The Oregon Sea Grant’s Free-Choice Learning (FCL) Laboratory is situated at Hatfield Marine Science Center (HMSC), an Oregon State University marine science research facility housing a Visitor Center that functions as a living laboratory for studying self-paced, leisure-time lifelong learning. FCL is the most common type of lifelong learning. It refers to self-sought learning activities that often take place outside classrooms, guided by the needs and interests of the learner. Our FCL lab is invested in studying how people learn through these activities and inform better educational practices in informal science education venues. The National Science Foundation has funded the installation of a research infrastructure within the Visitor Center, using emergent technologies to study behavior, capture responses and adapt content to visitor needs. The “Cyberlaboratory” was established to exploit emerging technologies in a museum setting and across related learning contexts to explore methods for researching cyberlearning - the use of networked computing and communications technologies to support learning. The basic premise underlying the cyberlab is that in order to support cyberlearning experiences in informal science education (ISE), research and evaluation capacity must be built into those systems from the very beginning, allowing for continuous data collection and visitor active participation. The Cyberlab work is motivated not simply by the availability of emerging technologies of interest, but also by ongoing efforts to address research questions around three more broad ISE areas of interest: constructivism, customization, and continuity. In support of that, the new installations allow for embedded data collection, development of adaptive exhibit content, real time assessment and evaluation, and remote visitor observations. Among tools used are the facial detection and recognition system, audio recording engine, Radio Frequency ID System, Accelerometers and Motion Sensing Systems. The cyberlab collection tools and other resources are intended to be released as open-source products and become collaborative tools, facilitating their integration into other informal learning research sites. In this regard, the proposed video session will present the two years of Cyberlab work since its creation, and discuss how its major research and education activities are collaboratively bridging the edge between marine research and science communication.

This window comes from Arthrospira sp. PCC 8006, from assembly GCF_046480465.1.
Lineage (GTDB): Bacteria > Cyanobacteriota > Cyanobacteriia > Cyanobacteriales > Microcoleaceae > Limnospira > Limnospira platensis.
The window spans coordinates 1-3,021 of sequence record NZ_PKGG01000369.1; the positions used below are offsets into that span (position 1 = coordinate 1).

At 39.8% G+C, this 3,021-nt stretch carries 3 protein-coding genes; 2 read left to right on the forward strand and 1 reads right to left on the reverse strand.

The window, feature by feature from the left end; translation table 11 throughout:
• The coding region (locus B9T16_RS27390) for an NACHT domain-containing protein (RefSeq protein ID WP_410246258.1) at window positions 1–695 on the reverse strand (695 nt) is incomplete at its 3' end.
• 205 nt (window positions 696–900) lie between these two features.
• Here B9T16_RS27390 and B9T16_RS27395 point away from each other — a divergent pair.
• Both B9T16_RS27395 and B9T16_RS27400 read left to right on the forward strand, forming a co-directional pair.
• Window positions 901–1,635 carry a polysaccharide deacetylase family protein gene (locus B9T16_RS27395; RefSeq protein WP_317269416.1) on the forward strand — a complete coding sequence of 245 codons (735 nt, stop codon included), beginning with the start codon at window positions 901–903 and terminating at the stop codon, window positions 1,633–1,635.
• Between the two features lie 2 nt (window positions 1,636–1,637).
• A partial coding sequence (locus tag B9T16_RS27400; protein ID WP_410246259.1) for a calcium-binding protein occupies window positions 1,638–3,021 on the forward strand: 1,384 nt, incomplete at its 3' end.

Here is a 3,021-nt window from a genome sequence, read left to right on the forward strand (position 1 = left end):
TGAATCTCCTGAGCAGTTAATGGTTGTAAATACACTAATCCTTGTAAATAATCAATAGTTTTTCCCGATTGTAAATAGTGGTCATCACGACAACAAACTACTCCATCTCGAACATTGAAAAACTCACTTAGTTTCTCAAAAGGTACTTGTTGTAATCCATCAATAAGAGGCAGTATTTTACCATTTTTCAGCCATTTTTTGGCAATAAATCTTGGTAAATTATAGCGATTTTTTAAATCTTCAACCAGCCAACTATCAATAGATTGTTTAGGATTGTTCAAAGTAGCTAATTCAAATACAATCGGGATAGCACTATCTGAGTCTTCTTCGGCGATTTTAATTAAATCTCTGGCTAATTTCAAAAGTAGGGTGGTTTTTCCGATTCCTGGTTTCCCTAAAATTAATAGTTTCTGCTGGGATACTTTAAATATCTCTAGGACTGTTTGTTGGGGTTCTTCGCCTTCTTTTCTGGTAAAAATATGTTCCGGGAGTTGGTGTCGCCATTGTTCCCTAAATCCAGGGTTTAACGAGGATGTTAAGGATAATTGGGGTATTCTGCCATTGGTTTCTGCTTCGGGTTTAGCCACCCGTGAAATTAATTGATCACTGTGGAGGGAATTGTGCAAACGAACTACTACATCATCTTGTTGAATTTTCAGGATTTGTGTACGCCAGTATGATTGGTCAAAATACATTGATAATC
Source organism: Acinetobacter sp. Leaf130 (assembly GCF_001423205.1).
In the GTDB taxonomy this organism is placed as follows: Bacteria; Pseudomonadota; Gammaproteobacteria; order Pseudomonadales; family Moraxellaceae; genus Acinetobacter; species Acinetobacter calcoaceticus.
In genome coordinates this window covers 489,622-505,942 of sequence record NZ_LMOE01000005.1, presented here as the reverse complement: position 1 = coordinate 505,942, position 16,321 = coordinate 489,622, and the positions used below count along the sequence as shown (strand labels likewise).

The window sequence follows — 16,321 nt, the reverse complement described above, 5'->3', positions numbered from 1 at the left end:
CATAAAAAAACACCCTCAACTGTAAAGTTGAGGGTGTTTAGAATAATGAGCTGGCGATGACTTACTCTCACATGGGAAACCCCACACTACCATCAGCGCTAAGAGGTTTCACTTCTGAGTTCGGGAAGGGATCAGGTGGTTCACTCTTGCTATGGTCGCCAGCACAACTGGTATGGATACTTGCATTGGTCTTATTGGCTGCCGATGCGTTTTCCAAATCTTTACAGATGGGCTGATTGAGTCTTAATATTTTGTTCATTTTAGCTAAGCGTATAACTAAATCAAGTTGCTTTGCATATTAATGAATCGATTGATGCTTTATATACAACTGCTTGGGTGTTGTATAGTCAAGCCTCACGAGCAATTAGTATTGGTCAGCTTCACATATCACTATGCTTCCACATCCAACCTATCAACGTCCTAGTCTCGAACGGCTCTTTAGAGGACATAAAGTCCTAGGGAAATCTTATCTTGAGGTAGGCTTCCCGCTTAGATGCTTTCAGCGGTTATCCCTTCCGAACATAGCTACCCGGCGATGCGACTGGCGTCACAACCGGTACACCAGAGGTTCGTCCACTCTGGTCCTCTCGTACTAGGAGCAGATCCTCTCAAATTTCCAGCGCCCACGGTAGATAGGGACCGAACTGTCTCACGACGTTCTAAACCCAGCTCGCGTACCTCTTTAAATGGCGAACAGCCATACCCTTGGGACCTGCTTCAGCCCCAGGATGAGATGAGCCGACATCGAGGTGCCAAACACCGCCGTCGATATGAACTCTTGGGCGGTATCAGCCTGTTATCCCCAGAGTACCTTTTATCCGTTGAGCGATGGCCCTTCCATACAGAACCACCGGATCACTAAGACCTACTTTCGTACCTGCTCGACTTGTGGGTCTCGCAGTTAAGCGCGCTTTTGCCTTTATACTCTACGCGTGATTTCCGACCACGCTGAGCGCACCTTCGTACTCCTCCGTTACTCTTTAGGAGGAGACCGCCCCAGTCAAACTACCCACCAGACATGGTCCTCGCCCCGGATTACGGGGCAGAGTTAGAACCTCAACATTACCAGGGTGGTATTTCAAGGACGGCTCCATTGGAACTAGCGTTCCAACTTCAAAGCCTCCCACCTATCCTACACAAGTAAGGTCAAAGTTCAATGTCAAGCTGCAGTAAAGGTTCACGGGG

">
 [PCST]
PCST Network

Public Communication of Science and Technology

 

The free-choice learning and cyberlaboratory
Using cutting edge technology to build capacity at the edge of science and science communication

Susan O’Brien   Oregon State University, Oregon Sea Grant, United States

Shawn Rowe   Oregon State University, Oregon Sea Grant, United States

Mark Farley   Oregon State University, Oregon Sea Grant, United States

The Oregon Sea Grant’s Free-Choice Learning (FCL) Laboratory is situated at Hatfield Marine Science Center (HMSC), an Oregon State University marine science research facility housing a Visitor Center that functions as a living laboratory for studying self-paced, leisure-time lifelong learning. FCL is the most common type of lifelong learning. It refers to self-sought learning activities that often take place outside classrooms, guided by the needs and interests of the learner. Our FCL lab is invested in studying how people learn through these activities and inform better educational practices in informal science education venues. The National Science Foundation has funded the installation of a research infrastructure within the Visitor Center, using emergent technologies to study behavior, capture responses and adapt content to visitor needs. The “Cyberlaboratory” was established to exploit emerging technologies in a museum setting and across related learning contexts to explore methods for researching cyberlearning - the use of networked computing and communications technologies to support learning. The basic premise underlying the cyberlab is that in order to support cyberlearning experiences in informal science education (ISE), research and evaluation capacity must be built into those systems from the very beginning, allowing for continuous data collection and visitor active participation. The Cyberlab work is motivated not simply by the availability of emerging technologies of interest, but also by ongoing efforts to address research questions around three more broad ISE areas of interest: constructivism, customization, and continuity. In support of that, the new installations allow for embedded data collection, development of adaptive exhibit content, real time assessment and evaluation, and remote visitor observations. Among tools used are the facial detection and recognition system, audio recording engine, Radio Frequency ID System, Accelerometers and Motion Sensing Systems. The cyberlab collection tools and other resources are intended to be released as open-source products and become collaborative tools, facilitating their integration into other informal learning research sites. In this regard, the proposed video session will present the two years of Cyberlab work since its creation, and discuss how its major research and education activities are collaboratively bridging the edge between marine research and science communication.

A copy of the full paper has not yet been submitted.

BACK TO TOP